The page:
The Bay Area is a hub of artistic expression, attracting artists, writers and musicians from around the globe to live, work and create. We highlight some of the offerings here.
Freebie of the week: They might not get the attention of the Bay Area’s best-known musicians, comedians or thespians, but circus artists have long played a vital part of the Bay Area entertainment scene. These days, you can catch them five days a week in “Dear San Francisco,” a rollicking 90-minute circus show at Club Fugazi performed by The 7 Fingers troupe, led by co-artistic directors Gypsy Snider and Shana Carroll. And when summer comes, we can look forward to the annual tour by Circus Bella, an outfit co-founded and directed by Abigail Munn. Like her counterparts at 7 Fingers, Munn got her start at San Francisco’s legendary New Pickle Circus, a troupe born in the 1970s which hatched the careers of such performers as Geoff Hoyle and Bill Irwin. Circus Bella is serving up its 14th annual free summer show featuring acrobatics, aerial stunts, juggling and clowning, all backed by live music from Rob Reich and the six-piece Circus Bella All-Star Band. Circus Bella’s new show “Bananas!” debuts 5 p.m. Thursday with a preview performance at DeFremery Park, 1651 Adeline St., Oakland. After a quick SoCal jaunt, Circus Bella returns to the Bay Area for shows at parks in Richmond, San Francisco and Oakland June 18 through July 16. For the schedule and more information, go to www.circusbella.org.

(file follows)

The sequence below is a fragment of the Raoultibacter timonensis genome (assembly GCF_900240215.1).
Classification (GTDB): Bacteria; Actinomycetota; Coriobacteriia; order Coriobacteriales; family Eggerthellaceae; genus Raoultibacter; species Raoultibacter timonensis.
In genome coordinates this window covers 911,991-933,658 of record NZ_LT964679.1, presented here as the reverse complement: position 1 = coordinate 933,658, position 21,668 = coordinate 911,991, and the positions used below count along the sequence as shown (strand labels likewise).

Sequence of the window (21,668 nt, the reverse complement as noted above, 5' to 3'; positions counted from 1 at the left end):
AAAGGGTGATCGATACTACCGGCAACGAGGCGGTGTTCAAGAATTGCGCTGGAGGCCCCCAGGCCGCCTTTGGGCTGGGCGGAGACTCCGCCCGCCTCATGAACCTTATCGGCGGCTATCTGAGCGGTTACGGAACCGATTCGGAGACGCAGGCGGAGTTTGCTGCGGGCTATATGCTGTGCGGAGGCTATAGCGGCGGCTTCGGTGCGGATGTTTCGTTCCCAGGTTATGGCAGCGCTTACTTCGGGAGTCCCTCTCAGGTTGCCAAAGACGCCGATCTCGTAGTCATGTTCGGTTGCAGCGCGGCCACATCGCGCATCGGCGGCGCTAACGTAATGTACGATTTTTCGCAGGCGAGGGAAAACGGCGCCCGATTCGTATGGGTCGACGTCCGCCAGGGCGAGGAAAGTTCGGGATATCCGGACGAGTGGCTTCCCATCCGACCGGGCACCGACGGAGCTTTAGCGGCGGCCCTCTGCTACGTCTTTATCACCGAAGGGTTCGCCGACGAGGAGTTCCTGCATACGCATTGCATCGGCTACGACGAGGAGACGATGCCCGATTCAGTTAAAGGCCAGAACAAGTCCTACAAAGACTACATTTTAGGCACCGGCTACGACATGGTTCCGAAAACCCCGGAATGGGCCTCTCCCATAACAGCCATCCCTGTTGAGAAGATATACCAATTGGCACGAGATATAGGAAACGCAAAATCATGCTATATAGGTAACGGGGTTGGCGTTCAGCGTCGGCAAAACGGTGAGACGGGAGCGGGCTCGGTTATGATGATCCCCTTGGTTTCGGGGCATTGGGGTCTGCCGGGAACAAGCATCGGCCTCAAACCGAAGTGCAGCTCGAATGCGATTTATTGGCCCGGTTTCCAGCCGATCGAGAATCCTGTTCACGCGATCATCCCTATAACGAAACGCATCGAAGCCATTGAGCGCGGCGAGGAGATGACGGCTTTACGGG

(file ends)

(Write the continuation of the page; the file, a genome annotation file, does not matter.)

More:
Yet another freebie: What the heck is a chaconne, anyway? Basically, it’s a musical form dating from the Baroque period that consists of a four or eight-note harmonic pattern that repeats indefinitely—and it’s much more clearly apprehended in the hearing of it than in the describing. Bay Area pianist and classical radio host Sarah Cahill is primed and ready to get us acquainted with and appreciative of it in a free recital at 7:30 p.m. Saturday in Mountain View’s Tateuchi Hall sponsored by the Community School of Music and Arts. Over the course of the evening, Cahill will trace the evolution of the chaconne from its 17th-century origins to today, playing music by Élisabeth Jacquet de la Guerre (born 1665), George Frideric Handel, Henry Purcell, Cécile Chaminade, Carl Nielsen, Stefan Wolpe, Sofia Gubaidulina and San Francisco’s Danny Clay, whose “Still Cycles” was composed for her in 2016 and inspired by the Handel Chaconne in G Major that is also on the program. Admission is free at 230 San Antonio Circle, and seating is unreserved but limited. Find information at www.arts4all.org/events.